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One Year of Medium Partner Program

The numbers of one of the most attractive Medium features.


UPDATE: An updated and extended version of the article is now available here:

On September 2017 Medium opened its Partner Program to virtually everybody, aimed at rewarding independent authors according to the “engagement” of their stories.

Useless to say, the news fed the wildest dreams in many writers.

After a long false start, excluding the publications, and most of the writers outside the US, the Partner Program is now a milestone of the platform, so that all is now centered on it, especially the featured content.

But reality seems so different from what writers hoped for. The juice mostly goes to popular authors and to stories pushed by Medium itself, according to their editorial line. In my experience — and that of most of the writers active on Medium — what remains is the small change.

The numbers

Beyond impressions, let’s gather the program numbers from the Medium newsletters in a single table.


There’s a lot to see in those numbers.

Useless to say, money averagely earned by authors are way fewer than what writers needs to buy food. Unless they eat very moderately. More than 90% of the authors earn less than $100. Not that you can expect to make a living out of Medium, but you’re even lucky if it pays your Internet connection and the Medium subscription.

Pay attention, nearly half of the authors/publications earned nothing out of their locked stories.

It’s also interesting to note that Medium decided to change the provided numbers in the last months. Average earned was constantly under $100 (pointing at around $50), so they decided to switch to the “authors who earned more than $100”, an apparently more positive metric. Data by themselves didn’t seem much attractive. Average earned is still obviously way less than $100.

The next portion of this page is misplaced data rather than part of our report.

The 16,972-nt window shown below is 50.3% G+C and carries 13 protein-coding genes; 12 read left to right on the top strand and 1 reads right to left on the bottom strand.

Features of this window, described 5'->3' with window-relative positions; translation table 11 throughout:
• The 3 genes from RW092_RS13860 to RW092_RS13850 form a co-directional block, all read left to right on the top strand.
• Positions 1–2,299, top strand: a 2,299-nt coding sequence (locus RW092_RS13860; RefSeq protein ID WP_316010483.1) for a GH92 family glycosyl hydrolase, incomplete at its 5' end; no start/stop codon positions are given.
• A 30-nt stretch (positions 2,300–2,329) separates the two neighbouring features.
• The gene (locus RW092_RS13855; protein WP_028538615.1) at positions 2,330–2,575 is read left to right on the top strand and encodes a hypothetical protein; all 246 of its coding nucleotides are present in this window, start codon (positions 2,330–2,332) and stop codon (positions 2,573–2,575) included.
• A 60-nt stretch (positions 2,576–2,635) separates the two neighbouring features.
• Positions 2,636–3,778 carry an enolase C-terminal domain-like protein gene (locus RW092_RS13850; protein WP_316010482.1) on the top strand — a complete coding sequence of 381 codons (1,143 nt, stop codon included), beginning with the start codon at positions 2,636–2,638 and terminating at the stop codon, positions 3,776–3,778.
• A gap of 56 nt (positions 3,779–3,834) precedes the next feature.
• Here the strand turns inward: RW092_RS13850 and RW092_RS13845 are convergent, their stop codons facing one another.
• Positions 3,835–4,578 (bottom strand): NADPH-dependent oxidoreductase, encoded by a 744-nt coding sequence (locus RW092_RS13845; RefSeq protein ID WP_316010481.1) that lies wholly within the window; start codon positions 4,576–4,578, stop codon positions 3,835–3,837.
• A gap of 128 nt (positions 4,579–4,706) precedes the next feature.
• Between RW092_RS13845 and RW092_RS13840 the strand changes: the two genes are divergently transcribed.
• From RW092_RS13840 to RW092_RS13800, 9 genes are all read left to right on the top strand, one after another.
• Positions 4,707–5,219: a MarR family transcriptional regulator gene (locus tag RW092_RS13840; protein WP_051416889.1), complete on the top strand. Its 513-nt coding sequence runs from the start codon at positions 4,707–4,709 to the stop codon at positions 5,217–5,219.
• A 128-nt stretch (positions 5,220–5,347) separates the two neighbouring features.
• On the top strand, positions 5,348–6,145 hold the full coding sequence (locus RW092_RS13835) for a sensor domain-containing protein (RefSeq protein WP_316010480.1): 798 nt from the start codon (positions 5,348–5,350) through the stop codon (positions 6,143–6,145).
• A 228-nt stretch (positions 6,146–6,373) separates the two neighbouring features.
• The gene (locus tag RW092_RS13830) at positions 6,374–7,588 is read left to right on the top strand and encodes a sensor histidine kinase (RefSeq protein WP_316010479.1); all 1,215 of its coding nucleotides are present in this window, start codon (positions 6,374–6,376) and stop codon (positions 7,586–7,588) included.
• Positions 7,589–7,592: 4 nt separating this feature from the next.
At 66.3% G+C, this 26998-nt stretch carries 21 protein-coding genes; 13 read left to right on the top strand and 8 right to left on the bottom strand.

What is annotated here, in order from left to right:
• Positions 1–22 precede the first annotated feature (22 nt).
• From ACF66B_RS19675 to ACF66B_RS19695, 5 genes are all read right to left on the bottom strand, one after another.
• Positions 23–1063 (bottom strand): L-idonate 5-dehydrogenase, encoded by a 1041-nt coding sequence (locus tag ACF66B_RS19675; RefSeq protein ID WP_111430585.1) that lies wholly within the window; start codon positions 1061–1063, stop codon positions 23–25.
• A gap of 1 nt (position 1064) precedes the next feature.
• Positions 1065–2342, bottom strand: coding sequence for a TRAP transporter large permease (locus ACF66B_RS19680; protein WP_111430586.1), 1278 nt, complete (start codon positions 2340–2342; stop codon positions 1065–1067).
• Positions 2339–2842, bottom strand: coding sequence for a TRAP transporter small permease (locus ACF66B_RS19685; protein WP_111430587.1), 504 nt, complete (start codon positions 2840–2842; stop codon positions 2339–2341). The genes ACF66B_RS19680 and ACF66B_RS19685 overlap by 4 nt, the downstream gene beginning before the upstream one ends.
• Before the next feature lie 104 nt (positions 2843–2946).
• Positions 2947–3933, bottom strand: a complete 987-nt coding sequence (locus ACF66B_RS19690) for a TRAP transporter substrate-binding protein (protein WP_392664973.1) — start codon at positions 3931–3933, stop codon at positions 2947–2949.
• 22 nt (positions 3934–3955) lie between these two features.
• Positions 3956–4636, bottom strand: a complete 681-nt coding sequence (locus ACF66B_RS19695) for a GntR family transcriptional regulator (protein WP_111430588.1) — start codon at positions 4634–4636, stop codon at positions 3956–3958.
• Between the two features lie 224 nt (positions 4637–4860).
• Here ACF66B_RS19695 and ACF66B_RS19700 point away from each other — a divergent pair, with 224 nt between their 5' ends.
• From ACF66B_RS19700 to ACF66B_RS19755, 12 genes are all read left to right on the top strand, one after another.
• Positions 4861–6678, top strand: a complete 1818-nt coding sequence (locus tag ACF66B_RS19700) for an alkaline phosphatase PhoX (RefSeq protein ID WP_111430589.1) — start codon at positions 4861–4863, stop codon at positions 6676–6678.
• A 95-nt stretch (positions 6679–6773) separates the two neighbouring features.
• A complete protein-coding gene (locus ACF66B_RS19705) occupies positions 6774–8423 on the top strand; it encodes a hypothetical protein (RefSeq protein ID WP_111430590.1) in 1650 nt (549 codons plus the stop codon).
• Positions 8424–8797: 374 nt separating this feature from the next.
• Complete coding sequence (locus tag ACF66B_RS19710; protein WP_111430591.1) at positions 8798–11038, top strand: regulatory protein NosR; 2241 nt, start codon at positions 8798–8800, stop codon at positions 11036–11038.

But we see things in the top numbers too.

The huge difference between average earned and top earned — by single authors or stories — tells that very few authors reached that peak, or even are in a nearby zone. Remember that the 90% of the authors stay below $100, so it’s easy to guess that most of the remaining 10% is not far from $100.

What’s even more interesting to me, it’s the low earning of the top publications, much less than single authors. It’s pretty clear that Medium is not investing in independent publications. Poor tools, no promotion, a crazy payment logic (all to the publication or all to the writer, with nothing in the middle), direct competition from Medium itself. No surprise that Medium decided not to show that number anymore.

But the most worrying observation is that the low numbers for authors dance around a stable trend: the >$100 elite is around 10%. It may not be by chance, and I cannot imagine a much different future. Medium is surely at work to balance the numbers, and they obviously need to channel the subscription incomes according to their plans.

My personal experience

Numbers are clear. And if you’ve been here long enough, your experience is telling the same.

Unless you have 20k followers, and your writing is amazing, and Medium regularly features your stories, and you get a six any time you roll a dice, you’re very likely to remain stuck at few dozen bucks per month.

My average monthly income on Medium has been $26.19 — with peaks around $40.00 — , after 45 members-only stories and 70 public stories over the 11 months of my period in the MPP. In that period, my followers ranged from 200 to 1000, and I was active on Medium even before my membership.

You need much more than that, to go above $100.

I wasn’t the most productive guy out there, nor the most interesting writer, of course. Yet, I’ve been pretty active. And I had an average of $6.40 per locked story. You may want to write it on a post-it near your display, for the moments you dream about earning a living here. You’ll surely do better than me, but just a reminder.


90% of the writers make less than $100/month, on Medium, and that trend is stable.

Earning hundreds is damn hard.

If you need money to write, consider other options. Seriously.

Originally published at on October 4, 2018.




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Vico Biscotti

Vico Biscotti

Engineer, rebooting from crash. Jack of all mistakes.

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